Iowa Electronic Markets (IEM) is an online futures market where contract payoffs are based on real-world events such as political outcomes (including the US Presidential election), companies' earnings per share (EPS), and stock price returns. It is run as a non-profit educational and research project by faculty at University of Iowa, Henry B. Tippie College of Business. Most of the markets use real money, although there is a free practice market. The site includes instructor resources, research papers based on their experience and a trader's manual.
Simulations in Principles (General)
A fun game from the Christmas 2008 edition of The Economist, Credit Crunch: the board game provides players with 500m "econos" each and one player doubles as banker. The aim is to be the last solvent player. In order to achieve this, players try to eliminate the competition. Risk cards encourage players to pick on each other. It tackles economic topics such as bankruptcy, takeovers, quantitative easing and risk. Organisers will need to download and print off the PDF gaming board, risk cards and pieces, as well as providing four coins to act as dice.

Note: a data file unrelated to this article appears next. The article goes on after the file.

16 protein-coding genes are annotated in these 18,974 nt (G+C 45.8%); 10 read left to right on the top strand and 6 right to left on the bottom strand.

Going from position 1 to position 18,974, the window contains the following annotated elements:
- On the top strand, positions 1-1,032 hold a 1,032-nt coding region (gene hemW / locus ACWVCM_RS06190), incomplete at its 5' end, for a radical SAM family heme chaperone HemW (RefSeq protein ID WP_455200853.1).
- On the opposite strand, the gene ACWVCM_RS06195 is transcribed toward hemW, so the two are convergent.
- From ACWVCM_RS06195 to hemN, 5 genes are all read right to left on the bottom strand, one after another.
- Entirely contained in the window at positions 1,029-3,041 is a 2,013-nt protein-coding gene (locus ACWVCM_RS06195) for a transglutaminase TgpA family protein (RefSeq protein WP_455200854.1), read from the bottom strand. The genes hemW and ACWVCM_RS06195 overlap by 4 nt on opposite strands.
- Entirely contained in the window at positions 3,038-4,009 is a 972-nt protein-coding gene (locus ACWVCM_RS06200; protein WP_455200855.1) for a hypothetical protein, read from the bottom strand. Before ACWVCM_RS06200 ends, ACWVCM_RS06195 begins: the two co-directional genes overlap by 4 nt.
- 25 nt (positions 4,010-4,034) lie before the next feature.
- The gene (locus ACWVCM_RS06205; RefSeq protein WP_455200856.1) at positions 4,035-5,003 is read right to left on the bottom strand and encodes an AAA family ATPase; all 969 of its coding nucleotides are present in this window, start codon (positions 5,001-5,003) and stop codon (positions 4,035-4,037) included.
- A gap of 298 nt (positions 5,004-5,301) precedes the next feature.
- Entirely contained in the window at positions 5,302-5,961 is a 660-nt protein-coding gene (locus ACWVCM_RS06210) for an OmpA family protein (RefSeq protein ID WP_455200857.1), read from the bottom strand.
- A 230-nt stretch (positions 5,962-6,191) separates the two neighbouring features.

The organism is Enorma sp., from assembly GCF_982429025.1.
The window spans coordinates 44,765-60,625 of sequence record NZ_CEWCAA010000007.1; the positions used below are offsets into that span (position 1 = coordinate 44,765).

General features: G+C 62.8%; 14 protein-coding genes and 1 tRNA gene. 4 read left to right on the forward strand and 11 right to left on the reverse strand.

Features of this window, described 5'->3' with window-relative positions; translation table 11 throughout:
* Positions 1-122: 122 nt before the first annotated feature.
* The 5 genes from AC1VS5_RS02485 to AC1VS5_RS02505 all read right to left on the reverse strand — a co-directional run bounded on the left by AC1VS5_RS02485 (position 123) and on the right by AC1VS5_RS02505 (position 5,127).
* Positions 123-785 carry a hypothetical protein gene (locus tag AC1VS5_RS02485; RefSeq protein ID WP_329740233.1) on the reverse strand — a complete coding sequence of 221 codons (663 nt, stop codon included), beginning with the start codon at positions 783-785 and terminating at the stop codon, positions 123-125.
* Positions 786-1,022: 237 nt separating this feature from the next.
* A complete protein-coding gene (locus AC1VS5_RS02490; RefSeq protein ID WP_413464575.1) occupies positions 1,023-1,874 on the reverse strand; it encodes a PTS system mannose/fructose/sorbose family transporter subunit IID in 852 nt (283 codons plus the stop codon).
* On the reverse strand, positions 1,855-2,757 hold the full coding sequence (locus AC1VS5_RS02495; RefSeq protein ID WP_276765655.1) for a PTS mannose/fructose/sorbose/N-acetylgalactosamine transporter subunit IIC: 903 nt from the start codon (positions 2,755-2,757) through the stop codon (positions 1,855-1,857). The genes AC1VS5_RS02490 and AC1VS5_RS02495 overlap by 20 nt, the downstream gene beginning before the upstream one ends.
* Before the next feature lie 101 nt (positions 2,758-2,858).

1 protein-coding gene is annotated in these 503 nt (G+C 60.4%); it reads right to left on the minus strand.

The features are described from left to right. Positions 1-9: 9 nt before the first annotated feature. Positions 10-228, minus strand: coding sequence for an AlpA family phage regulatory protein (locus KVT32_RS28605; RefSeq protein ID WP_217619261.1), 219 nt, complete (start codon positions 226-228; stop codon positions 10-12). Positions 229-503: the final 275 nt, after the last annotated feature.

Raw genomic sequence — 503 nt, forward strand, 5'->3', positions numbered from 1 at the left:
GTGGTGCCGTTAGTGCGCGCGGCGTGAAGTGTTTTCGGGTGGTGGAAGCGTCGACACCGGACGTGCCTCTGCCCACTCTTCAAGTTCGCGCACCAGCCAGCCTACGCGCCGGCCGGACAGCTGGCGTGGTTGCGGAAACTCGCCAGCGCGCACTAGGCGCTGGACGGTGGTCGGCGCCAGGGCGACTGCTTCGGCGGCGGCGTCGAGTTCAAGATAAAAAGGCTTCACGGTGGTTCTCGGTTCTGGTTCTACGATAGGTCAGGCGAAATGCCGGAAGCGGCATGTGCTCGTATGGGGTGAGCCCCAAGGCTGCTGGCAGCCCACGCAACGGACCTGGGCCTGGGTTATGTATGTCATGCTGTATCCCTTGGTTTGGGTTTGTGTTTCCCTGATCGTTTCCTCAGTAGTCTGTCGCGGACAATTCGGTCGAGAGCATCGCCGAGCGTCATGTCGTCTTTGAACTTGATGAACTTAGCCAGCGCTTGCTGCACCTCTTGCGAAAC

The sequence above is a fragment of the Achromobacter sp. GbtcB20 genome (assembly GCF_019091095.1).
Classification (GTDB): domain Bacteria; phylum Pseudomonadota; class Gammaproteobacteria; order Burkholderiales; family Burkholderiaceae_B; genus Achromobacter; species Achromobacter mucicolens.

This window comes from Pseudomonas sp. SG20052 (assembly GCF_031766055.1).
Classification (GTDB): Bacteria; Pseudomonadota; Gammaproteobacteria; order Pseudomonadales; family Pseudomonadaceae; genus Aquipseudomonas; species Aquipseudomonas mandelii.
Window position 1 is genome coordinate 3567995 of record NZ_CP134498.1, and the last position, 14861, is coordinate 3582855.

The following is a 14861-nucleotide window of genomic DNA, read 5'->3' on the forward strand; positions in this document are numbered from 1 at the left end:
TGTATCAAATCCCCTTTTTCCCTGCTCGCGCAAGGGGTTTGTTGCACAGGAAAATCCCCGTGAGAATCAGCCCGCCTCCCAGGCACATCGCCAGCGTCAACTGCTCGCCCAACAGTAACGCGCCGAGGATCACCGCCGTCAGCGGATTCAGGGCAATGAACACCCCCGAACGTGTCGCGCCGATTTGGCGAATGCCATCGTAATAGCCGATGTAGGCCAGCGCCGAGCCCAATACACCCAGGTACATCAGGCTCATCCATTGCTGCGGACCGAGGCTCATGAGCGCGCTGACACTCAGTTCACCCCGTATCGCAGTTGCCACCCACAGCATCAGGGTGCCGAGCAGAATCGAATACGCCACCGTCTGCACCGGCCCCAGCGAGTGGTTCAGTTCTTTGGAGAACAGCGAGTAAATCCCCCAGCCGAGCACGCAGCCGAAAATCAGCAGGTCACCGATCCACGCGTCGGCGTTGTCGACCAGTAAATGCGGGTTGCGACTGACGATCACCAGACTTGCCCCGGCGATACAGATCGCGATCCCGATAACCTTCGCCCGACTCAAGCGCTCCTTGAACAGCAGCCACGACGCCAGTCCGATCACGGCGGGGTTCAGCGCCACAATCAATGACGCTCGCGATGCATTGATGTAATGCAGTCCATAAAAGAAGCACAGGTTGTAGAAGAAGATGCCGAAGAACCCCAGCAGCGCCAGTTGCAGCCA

The Trade Ruler Game illustrates the working of Heckscher-Ohlin trade theory by allowing players to take charge of an island with specified labour and capital endowments, and trade their way to greater prosperity. For ages 14+, lasts around 15 minutes. Requires the Flash plug-in. Part of the Nobelprize.org site, based on the work of Bertil Ohlin, awarded the Prize in Economics in 1977, who showed that countries engage in and benefit from trade if their production resources differ from each other